I want to share my understanding of what a primary health care approach means for RNs in each and every practice setting. o It means less concern about who is doing specific tasks and more focus on the patient

* It means a conscious decision to apply the nursing model to every interaction with a patient, and

* It means thinking beyond the required intervention to the implications for the patient’s total health.

Unfortunately, the popular tendency is to think of health as something at one end of an illness-health continuum. This has clouded the role that nurses should play in promoting health during all interactions with people experiencing illness, crises or life transitions.

There is no doubt that registered nurses in this province are facing significant challenges. Here are just a few of them:

* The amalgamation of 16 health authorities into nine larger regions raises issues of potential job losses or redeployment to unfamiliar or out-of-the-way work sites

* There are fears that staff mix changes in some settings are being driven by pressures to improve the bottom line, rather than concern about provision of high quality care by the most appropriate health provider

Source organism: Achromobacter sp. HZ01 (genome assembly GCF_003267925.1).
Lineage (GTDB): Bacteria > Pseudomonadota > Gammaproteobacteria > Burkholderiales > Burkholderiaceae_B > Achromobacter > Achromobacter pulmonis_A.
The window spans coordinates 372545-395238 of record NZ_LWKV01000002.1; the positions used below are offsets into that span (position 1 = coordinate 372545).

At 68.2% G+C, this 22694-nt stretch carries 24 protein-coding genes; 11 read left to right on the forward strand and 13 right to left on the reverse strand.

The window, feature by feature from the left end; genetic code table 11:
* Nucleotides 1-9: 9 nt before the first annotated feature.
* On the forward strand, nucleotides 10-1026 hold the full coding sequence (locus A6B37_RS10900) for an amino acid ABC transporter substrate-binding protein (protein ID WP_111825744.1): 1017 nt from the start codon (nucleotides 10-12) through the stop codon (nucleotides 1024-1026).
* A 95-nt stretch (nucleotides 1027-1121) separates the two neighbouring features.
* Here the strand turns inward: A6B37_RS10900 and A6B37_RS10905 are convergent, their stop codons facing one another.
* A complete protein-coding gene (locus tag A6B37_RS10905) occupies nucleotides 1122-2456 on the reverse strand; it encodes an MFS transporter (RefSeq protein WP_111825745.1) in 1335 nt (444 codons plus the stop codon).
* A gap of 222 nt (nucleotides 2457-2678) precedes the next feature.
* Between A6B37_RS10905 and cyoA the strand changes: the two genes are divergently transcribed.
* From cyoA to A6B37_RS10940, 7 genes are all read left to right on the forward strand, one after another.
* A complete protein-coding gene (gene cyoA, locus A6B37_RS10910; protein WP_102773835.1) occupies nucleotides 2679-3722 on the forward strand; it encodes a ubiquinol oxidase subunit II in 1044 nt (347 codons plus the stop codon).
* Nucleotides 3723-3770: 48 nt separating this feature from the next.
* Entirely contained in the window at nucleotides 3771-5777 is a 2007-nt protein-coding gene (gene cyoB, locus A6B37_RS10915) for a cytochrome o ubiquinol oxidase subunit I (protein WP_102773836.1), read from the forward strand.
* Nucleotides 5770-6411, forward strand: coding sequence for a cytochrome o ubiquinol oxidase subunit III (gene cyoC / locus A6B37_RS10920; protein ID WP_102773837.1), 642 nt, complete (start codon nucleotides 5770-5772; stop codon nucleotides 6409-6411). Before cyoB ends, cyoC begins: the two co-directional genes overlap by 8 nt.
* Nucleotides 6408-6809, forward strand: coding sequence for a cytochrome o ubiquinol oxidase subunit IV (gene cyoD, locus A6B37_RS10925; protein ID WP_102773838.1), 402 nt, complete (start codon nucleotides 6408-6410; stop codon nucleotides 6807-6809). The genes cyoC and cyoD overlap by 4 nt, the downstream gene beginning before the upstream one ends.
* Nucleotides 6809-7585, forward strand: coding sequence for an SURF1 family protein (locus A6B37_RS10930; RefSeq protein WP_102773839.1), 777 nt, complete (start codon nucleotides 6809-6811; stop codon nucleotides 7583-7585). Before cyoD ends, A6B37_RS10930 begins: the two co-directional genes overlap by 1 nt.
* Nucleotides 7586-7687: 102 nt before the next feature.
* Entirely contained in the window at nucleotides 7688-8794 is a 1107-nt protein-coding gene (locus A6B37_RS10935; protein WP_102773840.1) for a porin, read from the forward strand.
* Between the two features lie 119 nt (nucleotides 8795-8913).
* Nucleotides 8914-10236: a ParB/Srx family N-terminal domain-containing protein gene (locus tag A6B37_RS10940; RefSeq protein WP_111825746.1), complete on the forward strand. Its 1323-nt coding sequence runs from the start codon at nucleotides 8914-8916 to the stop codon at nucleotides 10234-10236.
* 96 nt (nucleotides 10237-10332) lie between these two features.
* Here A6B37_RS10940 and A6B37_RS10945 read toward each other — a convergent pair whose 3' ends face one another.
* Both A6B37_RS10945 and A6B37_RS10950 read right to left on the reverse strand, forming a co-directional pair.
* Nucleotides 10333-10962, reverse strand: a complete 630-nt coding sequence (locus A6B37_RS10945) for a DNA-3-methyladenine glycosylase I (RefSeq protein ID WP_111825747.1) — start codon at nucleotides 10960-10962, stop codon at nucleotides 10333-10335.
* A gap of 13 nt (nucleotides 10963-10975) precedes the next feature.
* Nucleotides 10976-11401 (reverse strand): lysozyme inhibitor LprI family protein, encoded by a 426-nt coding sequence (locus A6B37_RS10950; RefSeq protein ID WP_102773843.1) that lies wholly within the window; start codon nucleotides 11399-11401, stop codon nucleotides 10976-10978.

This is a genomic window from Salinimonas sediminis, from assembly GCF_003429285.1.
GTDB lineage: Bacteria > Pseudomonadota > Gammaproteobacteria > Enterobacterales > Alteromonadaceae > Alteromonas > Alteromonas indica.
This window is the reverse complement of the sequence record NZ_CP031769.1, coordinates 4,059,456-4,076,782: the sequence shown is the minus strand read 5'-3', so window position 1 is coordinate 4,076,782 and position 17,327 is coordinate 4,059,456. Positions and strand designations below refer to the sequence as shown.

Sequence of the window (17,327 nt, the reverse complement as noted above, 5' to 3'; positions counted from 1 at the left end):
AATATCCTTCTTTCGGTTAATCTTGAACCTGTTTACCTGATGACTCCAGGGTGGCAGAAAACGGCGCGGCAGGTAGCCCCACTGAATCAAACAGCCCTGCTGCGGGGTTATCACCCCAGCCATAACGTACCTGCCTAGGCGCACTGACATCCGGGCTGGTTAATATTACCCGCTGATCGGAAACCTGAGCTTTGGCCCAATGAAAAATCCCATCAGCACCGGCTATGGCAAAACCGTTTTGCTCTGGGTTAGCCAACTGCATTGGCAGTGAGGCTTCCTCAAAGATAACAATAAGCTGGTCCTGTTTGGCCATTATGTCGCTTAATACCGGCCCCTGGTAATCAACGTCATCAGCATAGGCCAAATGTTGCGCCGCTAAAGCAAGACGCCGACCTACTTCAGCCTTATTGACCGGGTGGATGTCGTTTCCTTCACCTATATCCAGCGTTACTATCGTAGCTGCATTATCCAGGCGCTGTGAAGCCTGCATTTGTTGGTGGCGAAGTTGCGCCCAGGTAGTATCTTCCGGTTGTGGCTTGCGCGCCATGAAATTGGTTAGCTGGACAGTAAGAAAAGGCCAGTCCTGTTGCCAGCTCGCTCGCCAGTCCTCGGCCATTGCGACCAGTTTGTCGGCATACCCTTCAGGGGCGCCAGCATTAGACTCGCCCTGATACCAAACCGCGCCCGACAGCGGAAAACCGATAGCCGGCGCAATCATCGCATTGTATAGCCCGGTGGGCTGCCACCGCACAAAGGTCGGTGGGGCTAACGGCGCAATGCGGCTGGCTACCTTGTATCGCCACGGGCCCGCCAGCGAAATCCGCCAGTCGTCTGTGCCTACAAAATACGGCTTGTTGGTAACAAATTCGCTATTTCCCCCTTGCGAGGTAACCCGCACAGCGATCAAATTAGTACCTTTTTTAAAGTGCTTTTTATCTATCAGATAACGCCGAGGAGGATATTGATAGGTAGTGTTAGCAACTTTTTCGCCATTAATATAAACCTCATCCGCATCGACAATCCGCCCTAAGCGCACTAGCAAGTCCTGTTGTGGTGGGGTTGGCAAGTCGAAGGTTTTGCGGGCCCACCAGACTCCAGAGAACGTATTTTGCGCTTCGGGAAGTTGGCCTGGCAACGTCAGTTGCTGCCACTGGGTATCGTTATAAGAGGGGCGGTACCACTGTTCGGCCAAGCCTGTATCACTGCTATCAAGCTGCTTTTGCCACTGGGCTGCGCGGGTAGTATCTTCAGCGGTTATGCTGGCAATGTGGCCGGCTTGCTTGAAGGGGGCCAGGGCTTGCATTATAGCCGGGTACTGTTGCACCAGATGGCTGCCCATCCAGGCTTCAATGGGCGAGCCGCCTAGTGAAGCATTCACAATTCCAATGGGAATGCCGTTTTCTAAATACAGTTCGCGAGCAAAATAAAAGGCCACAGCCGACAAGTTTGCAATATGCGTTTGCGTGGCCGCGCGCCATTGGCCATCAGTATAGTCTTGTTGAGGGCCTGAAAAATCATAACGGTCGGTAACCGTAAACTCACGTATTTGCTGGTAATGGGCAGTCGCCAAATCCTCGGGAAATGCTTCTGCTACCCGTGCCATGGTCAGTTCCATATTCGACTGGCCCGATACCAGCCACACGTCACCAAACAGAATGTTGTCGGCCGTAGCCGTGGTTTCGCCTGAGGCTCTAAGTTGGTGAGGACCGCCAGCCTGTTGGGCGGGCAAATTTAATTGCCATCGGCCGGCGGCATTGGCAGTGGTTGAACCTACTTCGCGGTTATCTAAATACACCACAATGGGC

* Despite the ongoing nursing shortage, students in most parts of the province face the prospect of securing nothing but casual employment when they graduate

* Nurses still do not feel valued for their contribution to the health system and, they do not believe that employers understand nursing.

Despite these very real concerns, RNs remain hopeful about the future and confident that they can help create a health system that will truly meet the needs of the public we serve.

In view of these issues, it becomes all the more essential for registered nurses to demonstrate the added value we bring to the health system. It is up to us to demonstrate through our words and actions the difference that we make by complementing medical care with health care.

If we see ourselves too closely defined by the activities we are currently performing, we will be less able to see what we could or should be doing.

As registered nurses, we must strive to the highest professional standards in our treatment of the people we serve and in our relationships with colleagues.

Like other professionals, when nurses do their work they aren’t necessarily thinking about all the knowledge and experience that goes into it. We need to reflect on our own work and that of the registered nurses we work with.